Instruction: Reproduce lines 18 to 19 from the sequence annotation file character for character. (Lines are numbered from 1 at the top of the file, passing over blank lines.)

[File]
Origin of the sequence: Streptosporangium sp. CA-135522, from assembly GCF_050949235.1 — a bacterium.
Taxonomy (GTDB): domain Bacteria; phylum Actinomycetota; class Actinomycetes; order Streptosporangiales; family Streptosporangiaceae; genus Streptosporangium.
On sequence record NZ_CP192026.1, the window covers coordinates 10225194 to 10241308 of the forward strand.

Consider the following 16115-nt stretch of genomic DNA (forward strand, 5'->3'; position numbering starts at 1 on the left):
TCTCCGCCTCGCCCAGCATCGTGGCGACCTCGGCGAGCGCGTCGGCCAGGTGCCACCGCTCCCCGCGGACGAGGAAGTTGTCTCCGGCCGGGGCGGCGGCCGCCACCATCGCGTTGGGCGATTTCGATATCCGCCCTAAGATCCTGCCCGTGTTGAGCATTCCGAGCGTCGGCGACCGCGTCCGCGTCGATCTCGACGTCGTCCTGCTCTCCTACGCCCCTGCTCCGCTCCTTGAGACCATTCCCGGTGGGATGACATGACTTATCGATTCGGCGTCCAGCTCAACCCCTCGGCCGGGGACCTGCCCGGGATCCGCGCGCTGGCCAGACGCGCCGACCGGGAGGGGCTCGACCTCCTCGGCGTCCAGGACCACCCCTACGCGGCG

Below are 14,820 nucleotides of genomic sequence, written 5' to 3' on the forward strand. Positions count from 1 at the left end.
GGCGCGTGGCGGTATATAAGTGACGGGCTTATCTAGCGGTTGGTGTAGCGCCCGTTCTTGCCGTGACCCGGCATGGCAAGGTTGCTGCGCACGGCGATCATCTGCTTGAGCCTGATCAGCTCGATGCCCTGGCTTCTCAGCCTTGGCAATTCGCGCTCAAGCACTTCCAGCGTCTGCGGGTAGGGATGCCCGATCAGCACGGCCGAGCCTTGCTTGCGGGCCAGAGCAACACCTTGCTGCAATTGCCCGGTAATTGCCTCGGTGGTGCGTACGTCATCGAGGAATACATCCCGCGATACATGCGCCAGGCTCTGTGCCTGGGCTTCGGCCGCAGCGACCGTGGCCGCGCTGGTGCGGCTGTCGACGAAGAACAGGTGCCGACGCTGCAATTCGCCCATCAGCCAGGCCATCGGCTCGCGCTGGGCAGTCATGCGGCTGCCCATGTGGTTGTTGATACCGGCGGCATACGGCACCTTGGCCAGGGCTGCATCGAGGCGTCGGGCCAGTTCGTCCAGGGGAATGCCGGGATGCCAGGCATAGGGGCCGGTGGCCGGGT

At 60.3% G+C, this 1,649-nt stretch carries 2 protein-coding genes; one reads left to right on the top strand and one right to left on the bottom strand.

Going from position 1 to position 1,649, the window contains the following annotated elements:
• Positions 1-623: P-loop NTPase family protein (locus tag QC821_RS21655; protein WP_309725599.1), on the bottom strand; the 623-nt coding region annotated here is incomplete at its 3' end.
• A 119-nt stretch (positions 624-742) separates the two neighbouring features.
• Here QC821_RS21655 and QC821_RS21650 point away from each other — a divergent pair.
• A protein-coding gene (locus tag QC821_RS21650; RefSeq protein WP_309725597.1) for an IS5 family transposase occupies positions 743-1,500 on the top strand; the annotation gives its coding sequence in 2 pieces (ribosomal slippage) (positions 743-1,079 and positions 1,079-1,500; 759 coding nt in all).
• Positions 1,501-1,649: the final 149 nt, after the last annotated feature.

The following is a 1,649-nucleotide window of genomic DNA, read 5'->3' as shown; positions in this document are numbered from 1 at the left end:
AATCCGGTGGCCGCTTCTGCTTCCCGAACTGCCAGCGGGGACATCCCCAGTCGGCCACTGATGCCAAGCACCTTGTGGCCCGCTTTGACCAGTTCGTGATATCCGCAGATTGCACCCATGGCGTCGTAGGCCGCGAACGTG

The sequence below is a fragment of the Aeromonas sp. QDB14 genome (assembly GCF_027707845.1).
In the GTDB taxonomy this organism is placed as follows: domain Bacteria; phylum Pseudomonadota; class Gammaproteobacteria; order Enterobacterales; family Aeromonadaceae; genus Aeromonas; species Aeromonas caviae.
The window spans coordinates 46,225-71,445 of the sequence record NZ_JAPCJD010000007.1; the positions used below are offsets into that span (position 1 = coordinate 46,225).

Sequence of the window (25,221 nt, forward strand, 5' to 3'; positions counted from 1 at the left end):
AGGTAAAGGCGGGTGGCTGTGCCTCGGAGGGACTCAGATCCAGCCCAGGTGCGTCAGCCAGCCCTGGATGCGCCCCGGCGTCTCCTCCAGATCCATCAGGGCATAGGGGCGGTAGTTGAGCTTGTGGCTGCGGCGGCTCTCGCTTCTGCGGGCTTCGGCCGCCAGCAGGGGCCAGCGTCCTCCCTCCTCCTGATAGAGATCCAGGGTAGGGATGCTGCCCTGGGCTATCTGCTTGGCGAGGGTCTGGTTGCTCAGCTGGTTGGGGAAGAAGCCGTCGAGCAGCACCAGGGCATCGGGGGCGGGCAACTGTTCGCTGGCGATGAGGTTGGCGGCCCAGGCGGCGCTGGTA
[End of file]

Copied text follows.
In the GTDB taxonomy this organism is placed as follows: domain Bacteria; phylum Pseudomonadota; class Gammaproteobacteria; order Enterobacterales; family Aeromonadaceae; genus Aeromonas; species Aeromonas caviae.
The window spans coordinates 46,225-71,445 of the sequence record NZ_JAPCJD010000007.1; the positions used below are offsets into that span (position 1 = coordinate 46,225).